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Republican QAnon candidate Marjorie Taylor Greene's win highlights coming 2020 crisis

Will the GOP ignore the dangerous conspiracy theorists that even now are being retweeted approvingly Trump? Or will it take this threat to democracy seriously?

It would be comical if it weren’t so increasingly dangerous. QAnon, a growing movement of unhinged, evidence-free conspiracists, are convinced that an evil cabal of Democrat, Satan-worshipping, pedophile sex-traffickers rule the world. As the theory goes, this evil enterprise controls the media, politicians and Hollywood. In fact, supporters say, if it weren’t for President Donald Trump, the devil’s devotees would have conquered the globe.

As Trump berates leftists and labels antifa a “terrorist organization," it’s time for the GOP to decide what it wants to be when it grows up.

These same cultish conspirators assert that there is a secret “deep state” plot within our current government against the president and his supporters. A disturbing current of racism and anti-Semitism unites many QAnon believers, and violence has already been attributed to its adherents. Now, this quackery is embedding in our state and federal legislatures as candidates wave the figurative, and sometimes literal, QAnon flag and spout QAnon babble as part of their campaign platforms. Even former national security adviser Michael Flynn was recently seen in a video reciting the QAnon “oath.”

As Trump berates leftists and labels antifa a "terrorist organization," it’s time for the GOP to decide what it wants to be when it grows up. Will it enable this blatant partisan hypocrisy and ignore the dangerous conspiracy theorists that even now are being retweeted approvingly by the president? Or will it take this threat to democracy seriously and be ready to protect America from members of its own party?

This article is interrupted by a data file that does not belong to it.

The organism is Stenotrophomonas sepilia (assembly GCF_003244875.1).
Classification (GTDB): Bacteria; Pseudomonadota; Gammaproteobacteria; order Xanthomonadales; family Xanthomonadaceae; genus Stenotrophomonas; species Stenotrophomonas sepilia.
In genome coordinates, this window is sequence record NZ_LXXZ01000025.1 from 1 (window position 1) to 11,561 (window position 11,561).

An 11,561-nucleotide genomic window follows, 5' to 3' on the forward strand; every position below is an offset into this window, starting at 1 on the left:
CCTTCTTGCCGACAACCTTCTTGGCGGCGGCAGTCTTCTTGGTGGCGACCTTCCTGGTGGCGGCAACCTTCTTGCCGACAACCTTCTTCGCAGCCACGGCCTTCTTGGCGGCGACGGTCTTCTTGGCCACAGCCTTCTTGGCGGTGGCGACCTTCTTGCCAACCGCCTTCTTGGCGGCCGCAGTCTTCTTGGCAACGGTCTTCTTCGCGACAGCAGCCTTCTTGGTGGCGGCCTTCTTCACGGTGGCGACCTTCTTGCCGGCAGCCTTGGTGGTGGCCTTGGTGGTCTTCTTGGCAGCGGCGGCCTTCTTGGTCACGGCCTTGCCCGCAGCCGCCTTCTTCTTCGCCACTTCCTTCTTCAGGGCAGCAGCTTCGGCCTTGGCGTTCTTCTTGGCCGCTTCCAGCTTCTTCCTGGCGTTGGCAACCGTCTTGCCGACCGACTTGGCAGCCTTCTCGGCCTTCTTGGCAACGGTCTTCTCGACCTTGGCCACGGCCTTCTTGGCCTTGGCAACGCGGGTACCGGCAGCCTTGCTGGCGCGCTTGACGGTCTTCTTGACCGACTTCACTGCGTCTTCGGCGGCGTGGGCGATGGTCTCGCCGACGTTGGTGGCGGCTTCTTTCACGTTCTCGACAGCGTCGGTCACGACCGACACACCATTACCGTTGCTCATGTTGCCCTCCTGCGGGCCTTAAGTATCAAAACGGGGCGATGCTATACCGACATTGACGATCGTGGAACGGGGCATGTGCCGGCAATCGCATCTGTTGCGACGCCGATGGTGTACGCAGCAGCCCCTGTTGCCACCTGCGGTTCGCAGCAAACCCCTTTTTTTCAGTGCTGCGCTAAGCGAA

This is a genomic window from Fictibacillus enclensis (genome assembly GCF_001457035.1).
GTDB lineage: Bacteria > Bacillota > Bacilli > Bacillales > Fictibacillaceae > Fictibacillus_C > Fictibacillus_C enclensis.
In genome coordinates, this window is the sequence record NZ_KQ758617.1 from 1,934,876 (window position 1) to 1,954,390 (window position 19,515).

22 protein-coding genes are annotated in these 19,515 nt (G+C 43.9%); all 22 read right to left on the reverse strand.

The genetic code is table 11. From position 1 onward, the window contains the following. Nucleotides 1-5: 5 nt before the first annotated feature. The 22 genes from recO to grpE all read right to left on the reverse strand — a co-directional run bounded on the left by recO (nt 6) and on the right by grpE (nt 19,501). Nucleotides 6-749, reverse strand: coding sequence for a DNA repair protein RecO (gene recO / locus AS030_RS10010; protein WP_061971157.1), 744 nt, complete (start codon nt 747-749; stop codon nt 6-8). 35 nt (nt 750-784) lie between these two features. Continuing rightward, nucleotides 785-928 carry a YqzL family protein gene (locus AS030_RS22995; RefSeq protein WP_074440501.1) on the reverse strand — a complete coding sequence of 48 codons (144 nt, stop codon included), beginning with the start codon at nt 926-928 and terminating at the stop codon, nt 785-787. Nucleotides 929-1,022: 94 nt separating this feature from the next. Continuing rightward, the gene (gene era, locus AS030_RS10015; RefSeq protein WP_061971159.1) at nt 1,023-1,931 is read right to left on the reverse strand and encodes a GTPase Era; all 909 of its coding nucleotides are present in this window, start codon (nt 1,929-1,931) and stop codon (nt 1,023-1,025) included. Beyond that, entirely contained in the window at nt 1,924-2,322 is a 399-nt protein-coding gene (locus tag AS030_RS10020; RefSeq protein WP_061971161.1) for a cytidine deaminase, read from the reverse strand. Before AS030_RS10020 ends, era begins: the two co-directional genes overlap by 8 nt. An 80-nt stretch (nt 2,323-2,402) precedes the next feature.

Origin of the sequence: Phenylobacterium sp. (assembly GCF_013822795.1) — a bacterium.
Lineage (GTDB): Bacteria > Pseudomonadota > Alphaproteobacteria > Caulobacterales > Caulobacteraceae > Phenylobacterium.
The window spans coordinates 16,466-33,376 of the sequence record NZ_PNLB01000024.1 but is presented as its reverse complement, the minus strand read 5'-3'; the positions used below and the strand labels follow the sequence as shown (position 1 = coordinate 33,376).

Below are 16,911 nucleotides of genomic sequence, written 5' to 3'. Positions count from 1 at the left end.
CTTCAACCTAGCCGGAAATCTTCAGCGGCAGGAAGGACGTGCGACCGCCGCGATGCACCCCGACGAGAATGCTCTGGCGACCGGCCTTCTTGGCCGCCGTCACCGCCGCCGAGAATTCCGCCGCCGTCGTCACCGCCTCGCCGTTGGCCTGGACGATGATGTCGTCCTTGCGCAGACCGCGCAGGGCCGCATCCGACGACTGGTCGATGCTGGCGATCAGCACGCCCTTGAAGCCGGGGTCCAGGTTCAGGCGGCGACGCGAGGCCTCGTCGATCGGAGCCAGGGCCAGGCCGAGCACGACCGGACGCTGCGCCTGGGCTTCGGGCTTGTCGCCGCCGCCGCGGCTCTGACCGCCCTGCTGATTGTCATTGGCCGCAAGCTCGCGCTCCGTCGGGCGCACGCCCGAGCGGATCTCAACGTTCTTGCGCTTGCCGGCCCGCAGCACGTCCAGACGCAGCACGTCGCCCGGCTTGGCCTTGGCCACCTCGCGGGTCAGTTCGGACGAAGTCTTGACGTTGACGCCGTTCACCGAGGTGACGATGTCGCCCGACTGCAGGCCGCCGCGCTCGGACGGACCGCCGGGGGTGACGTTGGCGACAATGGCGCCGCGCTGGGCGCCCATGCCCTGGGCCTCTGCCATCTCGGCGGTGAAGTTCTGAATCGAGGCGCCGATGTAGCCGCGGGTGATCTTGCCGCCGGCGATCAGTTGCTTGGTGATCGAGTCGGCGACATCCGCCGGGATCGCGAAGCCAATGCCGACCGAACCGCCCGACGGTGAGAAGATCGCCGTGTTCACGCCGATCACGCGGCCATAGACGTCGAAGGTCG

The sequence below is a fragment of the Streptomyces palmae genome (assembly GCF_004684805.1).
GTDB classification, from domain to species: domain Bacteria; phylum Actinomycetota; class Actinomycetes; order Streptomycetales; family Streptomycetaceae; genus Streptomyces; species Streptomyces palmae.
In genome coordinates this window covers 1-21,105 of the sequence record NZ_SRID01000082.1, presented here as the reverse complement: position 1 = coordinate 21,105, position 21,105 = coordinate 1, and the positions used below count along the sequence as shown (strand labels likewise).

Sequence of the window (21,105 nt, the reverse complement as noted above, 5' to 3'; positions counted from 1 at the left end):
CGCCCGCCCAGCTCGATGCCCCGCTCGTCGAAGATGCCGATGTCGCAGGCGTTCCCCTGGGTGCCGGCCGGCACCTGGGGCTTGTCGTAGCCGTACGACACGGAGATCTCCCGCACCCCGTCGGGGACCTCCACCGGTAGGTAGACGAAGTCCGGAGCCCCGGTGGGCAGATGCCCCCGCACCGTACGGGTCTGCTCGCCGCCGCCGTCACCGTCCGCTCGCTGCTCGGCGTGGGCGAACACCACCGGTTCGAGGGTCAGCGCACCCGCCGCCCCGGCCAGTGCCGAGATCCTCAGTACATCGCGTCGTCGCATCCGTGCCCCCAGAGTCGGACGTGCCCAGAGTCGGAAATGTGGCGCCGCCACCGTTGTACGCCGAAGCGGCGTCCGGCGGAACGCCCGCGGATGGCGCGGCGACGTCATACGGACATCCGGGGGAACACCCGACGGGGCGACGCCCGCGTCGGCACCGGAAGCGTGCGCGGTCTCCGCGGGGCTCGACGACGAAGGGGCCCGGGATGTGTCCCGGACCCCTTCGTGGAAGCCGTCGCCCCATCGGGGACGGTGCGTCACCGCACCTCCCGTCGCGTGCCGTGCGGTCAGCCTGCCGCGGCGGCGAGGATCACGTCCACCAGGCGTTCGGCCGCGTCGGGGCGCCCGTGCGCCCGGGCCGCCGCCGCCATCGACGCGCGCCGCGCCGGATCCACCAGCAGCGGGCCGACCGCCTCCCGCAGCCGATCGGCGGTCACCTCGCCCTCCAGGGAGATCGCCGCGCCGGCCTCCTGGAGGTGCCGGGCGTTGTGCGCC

In Tuesday’s Georgia Republican congressional primary, Marjorie Taylor Greene — a pro-Trump, former CrossFit gym owner and QAnon supporter — beat her Republican opponent, a neurosurgeon, to become the inevitable next U.S. representative from the Rome, Georgia, area.

She may have defeated a brain surgeon, but it doesn’t take a medical degree to know that Greene is a quack and a racist. Politico unearthed hours of Facebook videos featuring Greene ranting about Blacks, Muslims and Jews. In other videos, Green proclaimed that “white men are the most mistreated group in America.” In a 2017 video she said, “There’s a once in a lifetime opportunity to take this global cabal of Satan-worshipping pedophiles out, and I think we have the president to do it.”

Republican Ohio Rep. Jim Jordan endorsed Greene’s campaign, and a PAC associated with Trump’s chief of staff Mark Meadows funneled thousands of dollars to her campaign. Trump himself even tweeted his support of Greene, calling her a “future Republican Star.”

Some current elected GOP officials, including Rep. Steve Scalise and Rep. Kevin McCarthy, appear panicked that QAnon may usher in yet another extreme shift in GOP ideology. It’s the kind of pivot that would make the tea party look like, well, a tea party.

They should be worried. One estimate, by Alex Kaplan of Media Matters, claims that dozens of congressional or state legislative candidates this year express some degree of support for QAnon. It’s time for serious GOP thinkers to do what they did when white supremacist congressman Steve King revealed his true colors: deny committee assignments and close ranks.

Marjorie Taylor Greene is just the beginning. In Colorado, Lauren Boebert, a gun-rights advocate, recently upset a five-term congressman in the GOP primary. Boebert is the first primary challenger to defeat a sitting congressional representative in Colorado in 48 years, according to Colorado Politics. She owns Shooters Grill, a restaurant in Rifle, Colorado, where the staff are encouraged to openly carry firearms.